What might be amusing is if it made it APPEAR as if it were easier to solve for a child, and harder for a genius. So, some kid peers over the shoulder of a mage, and basically can see it right away, this piece here, and this piece there. So the wizard says, oh yeah, smart guy, ok, you have a go at it. At which point it appears to the wizard that the child is moving with lightning speed to finish the puzzle(not superhuman speed or anything, just everything seems to fit for them nicely). Then, the child is compelled to break it down again... "see how easy that was! Now you try it..." cut to montage of jeopardy music overlaying shots of a frustrated wizard trying his damndest to finish the puzzle... Go to Comment
It sound too me more like it has a MAJOR enchantment of fascination, which would just make it all the more appealing to a wizard.
I can see one of my party members becoming obsessed with this, he's the sorcerer and de facto leader, it will really hamper them. Go to Comment
Well, the house is always real, it is just a _bit_ different at night. It is mixing of the "ghostly" and "real" that can get weird. (They sure wake up hungry in the morning... especially bad if they were sailors running out of food.)
So it can be diffilcut for them to get something "ghostly" and be able to keep it outside of the house. A simple (but possibly too annoying) option would be to copy the scroll or book on real paper.
Given that the inhabitants percieve takers as thieves, and act appropriately, they better do some bargain. And interring may not be enough... a service or yet another quest may be asked for. And what if the spy asks for hard currency, especially one that does not exist anymore? Of course for the real thing, winning in the game room will get you only the ghost stuff... unless there is some unbeatable master of a game. It could take real money or other item of value to exchange for a real item.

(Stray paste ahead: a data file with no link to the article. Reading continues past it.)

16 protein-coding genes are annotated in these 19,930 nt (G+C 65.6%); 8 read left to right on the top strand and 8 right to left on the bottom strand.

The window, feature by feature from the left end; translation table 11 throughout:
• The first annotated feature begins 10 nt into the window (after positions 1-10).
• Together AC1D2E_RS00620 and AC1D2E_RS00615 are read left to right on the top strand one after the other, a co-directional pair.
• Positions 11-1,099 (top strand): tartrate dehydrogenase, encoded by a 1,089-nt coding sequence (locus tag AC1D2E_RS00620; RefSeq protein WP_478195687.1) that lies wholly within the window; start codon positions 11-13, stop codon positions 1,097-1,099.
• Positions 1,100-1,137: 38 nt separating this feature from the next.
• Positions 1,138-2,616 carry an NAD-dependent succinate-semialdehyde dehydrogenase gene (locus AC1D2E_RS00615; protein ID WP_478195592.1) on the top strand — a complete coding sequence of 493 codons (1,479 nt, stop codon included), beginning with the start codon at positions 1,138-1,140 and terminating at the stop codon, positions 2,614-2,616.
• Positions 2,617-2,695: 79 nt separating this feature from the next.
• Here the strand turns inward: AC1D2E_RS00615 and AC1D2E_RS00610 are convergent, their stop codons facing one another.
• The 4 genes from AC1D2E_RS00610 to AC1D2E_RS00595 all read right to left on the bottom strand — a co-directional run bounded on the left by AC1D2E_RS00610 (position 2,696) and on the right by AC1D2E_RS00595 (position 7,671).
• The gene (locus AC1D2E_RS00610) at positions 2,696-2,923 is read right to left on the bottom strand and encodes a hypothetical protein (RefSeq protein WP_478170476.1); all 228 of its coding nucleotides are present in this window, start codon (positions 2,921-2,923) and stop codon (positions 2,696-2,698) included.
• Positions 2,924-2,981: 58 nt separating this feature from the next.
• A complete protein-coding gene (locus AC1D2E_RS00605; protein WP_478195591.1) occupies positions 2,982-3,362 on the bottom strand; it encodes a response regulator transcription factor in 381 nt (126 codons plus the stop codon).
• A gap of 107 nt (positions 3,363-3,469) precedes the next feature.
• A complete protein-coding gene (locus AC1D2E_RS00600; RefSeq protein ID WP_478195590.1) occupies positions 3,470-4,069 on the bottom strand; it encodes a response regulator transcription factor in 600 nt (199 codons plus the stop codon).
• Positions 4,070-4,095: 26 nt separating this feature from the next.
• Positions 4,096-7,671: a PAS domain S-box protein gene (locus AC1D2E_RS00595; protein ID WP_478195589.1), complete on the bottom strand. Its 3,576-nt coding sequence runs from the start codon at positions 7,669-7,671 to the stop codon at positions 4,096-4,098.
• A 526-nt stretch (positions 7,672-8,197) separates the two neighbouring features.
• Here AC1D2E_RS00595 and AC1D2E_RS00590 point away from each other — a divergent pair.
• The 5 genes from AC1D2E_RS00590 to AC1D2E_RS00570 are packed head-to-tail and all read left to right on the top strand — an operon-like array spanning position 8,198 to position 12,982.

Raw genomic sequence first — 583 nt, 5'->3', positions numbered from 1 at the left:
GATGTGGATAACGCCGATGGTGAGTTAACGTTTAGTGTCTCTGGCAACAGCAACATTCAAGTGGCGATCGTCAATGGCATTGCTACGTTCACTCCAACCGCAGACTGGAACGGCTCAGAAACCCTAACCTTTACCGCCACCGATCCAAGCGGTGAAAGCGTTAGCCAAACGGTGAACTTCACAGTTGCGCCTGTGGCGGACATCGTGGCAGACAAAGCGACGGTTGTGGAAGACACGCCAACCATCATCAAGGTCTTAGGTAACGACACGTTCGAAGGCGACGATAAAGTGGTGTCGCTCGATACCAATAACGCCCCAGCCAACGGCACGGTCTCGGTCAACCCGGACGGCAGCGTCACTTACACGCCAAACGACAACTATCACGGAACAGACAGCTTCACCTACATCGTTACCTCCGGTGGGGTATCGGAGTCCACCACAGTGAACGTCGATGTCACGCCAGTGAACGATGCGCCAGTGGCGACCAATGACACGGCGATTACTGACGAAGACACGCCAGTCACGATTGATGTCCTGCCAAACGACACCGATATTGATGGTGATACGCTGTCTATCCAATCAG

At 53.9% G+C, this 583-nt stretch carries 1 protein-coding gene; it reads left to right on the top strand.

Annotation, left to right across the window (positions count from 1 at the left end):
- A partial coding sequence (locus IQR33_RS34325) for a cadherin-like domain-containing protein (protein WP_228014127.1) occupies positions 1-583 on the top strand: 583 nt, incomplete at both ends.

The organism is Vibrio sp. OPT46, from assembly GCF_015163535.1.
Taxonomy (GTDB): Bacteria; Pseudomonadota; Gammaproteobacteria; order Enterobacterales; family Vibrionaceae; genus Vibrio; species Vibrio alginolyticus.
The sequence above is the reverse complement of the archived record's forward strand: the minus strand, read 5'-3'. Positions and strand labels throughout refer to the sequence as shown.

Actually, the PCs could really spend here some time, get into all conversations, and hear all the chit-chat (parts of it may be highly relevant, even after centuries!). They could even become addicted on it, and have diffilcuty going away.
I can well imagine, that after properly burying a few guests (hardly all in a single day), the evening would start as usually, but culminate into a great farewell party, and saying goodbye to the departing ones... that could lie down into their graves, or depart walking on the sea, vanishing in the distance, or on a ship that arrives to fetch them finally.
The other guests will return to their somewaht distorted routine.